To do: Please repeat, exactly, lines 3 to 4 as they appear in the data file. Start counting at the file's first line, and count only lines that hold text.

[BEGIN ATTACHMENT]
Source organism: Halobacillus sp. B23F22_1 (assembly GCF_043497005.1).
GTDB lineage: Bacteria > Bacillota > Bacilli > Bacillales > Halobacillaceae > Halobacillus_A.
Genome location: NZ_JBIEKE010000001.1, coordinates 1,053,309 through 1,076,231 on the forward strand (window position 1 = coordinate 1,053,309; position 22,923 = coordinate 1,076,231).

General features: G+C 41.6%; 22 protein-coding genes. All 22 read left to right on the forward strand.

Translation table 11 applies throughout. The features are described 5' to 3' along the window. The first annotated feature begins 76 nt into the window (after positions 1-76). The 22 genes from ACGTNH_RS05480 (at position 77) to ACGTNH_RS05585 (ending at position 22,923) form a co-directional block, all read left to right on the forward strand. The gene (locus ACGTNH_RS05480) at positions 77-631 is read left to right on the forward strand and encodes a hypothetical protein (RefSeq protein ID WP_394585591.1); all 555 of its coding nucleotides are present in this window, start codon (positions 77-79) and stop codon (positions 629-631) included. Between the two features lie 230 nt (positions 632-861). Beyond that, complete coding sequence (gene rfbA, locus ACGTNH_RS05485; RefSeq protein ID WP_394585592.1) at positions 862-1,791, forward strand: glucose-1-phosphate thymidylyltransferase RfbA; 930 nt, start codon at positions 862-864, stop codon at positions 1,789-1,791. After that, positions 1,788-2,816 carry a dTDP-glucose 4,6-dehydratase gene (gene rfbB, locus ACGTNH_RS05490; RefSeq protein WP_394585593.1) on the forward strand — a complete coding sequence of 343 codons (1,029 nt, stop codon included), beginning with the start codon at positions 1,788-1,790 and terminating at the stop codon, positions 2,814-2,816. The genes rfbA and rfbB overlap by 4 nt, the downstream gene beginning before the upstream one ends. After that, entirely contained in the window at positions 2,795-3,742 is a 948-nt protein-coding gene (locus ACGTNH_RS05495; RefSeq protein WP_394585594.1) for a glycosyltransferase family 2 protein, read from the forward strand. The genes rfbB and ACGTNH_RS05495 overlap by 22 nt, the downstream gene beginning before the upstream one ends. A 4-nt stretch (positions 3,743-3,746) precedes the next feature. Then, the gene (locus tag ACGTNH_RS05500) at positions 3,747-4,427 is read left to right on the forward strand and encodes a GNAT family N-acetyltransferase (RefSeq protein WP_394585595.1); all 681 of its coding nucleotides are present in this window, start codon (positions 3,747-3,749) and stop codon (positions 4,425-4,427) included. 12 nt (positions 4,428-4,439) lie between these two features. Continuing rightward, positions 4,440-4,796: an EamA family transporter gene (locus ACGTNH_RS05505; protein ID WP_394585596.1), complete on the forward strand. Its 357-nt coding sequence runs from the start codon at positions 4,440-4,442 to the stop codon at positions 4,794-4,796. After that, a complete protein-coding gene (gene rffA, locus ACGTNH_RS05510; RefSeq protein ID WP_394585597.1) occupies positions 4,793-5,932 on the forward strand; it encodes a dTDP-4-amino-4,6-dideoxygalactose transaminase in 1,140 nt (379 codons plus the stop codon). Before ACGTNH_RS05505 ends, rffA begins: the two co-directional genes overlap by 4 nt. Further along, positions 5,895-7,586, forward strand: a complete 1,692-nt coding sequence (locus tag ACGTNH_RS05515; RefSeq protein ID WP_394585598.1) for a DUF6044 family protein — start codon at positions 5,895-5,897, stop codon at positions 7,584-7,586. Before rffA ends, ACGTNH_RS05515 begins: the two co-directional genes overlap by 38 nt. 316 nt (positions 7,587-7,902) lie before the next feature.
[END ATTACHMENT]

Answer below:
Genome location: NZ_JBIEKE010000001.1, coordinates 1,053,309 through 1,076,231 on the forward strand (window position 1 = coordinate 1,053,309; position 22,923 = coordinate 1,076,231).

General features: G+C 41.6%; 22 protein-coding genes. All 22 read left to right on the forward strand.